Maybe this is all chump change to you and you have a life of leisure that can afford the time and hassle it takes to wrestle with the insurance companies, hire attorneys and formulate your audit defense. The rest of you, take note.
2) Business Building: Don’t chase your customers or patients. Find out where they are going and get yourself or your information in front of them. This simple advice (not mine but I can’t remember who I heard it from) is full of wisdom and potential applications. For example, people who are sick or hurting often go to the medical doctor. How can you get the MD to route them toward your office? Most people work. Which of your patients has a position in human resources or is the owner of a small business with a fair number of employees? Rather than try to come up with some fancy high-powered presentation that you will likely work on for the next four years until you’ve whittled it to perfection, why don’t you just approach people who already know and trust you as patients and see if they can help you make inroads into their company? People surf the Internet. First off, that means you need to have a website too. While the chances of catching random visitors that become patients are slim, but you can stack the deck and give them a reason to come to your site by writing articles, posting videos, and providing other informative content for your community.
Obviously if you are busy enough, you may not need to employ any or even all of these strategies. But for the rest of you, instead of spending time surfing the net do something tangible to improve your web presence. Rather than whining that referrals are down, take a concrete step towards leveraging your patient relationships to increase your referrals on your patience. Instead of sitting in your office hoping patients will come to you, reach out to where they are and bring them in.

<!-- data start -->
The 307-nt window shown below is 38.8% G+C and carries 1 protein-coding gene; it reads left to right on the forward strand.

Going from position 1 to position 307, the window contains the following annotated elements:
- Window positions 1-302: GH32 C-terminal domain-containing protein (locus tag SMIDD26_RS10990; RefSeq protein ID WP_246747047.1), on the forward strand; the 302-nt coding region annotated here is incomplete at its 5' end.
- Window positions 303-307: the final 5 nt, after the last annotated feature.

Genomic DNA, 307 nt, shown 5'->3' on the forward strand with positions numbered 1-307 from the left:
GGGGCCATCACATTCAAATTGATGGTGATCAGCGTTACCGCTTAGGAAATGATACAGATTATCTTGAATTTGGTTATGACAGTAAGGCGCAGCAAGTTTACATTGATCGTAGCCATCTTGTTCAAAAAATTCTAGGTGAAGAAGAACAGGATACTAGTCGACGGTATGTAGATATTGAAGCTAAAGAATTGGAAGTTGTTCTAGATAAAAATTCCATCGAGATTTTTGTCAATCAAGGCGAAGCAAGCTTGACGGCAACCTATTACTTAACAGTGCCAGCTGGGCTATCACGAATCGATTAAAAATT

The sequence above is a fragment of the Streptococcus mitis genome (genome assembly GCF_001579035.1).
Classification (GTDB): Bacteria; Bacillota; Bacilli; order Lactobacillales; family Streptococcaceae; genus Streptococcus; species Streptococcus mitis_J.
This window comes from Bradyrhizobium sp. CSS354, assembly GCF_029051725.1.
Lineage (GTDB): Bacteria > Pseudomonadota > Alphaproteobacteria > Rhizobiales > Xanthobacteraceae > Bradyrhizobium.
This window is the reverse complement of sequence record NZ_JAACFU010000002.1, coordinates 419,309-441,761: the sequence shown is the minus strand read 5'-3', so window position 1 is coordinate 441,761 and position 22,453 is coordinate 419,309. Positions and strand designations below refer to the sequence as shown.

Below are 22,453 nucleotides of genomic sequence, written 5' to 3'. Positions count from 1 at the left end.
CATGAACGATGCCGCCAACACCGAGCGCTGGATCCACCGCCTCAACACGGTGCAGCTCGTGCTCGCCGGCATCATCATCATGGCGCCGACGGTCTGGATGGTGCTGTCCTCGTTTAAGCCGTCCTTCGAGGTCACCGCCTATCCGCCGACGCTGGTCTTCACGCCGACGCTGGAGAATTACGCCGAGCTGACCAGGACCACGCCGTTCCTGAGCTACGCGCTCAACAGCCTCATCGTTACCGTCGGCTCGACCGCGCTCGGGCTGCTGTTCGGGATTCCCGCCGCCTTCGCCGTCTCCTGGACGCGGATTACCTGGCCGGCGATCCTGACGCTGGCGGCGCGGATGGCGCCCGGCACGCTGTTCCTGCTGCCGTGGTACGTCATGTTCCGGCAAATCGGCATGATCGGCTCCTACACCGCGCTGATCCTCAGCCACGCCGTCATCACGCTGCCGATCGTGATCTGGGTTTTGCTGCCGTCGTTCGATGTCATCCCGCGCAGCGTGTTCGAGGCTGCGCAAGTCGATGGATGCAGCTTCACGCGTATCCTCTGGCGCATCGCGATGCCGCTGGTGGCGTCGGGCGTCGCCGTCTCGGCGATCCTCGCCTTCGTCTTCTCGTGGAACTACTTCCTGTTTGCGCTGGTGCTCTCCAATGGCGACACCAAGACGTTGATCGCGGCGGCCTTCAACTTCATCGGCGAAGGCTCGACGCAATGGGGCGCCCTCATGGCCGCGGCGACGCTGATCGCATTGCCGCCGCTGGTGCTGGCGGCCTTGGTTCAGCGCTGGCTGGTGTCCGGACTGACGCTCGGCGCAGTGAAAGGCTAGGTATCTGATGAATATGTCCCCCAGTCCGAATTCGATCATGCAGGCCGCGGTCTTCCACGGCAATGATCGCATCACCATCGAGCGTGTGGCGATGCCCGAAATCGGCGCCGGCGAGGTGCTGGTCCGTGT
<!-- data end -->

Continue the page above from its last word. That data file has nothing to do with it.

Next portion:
3) Success. Keep in mind that your business should be there to serve you and not vice versa. I’ve run into too many chiropractors whose primary purpose seems to be providing jobs for their employees. Worse, I’ve seen too more “successful” chiropractors whose drive to succeed left their spouses, children, health and sanity by the side of the road. A few fortunate ones can come back and retrieve it. But for many once these items are lost, they are gone forever. Take a day off and go play while the weather is nice. Spend the afternoon with your children, the evening with your spouse. Your bank account may not look immediately better for it, but in the long run it is cheaper to stay married, stay healthy, stay sane and not have to pay for years of therapy for your screwed up kids!
As for me, I intend to practice what I preach both working and playing. If you have an Audit or business issue to discuss, feel free to drop me an email. That’s the beauty of the internet, it can be checked anywhere. On the other hand, if you see a bald man not acting his age on a wakeboard at a lake near you, it just might be me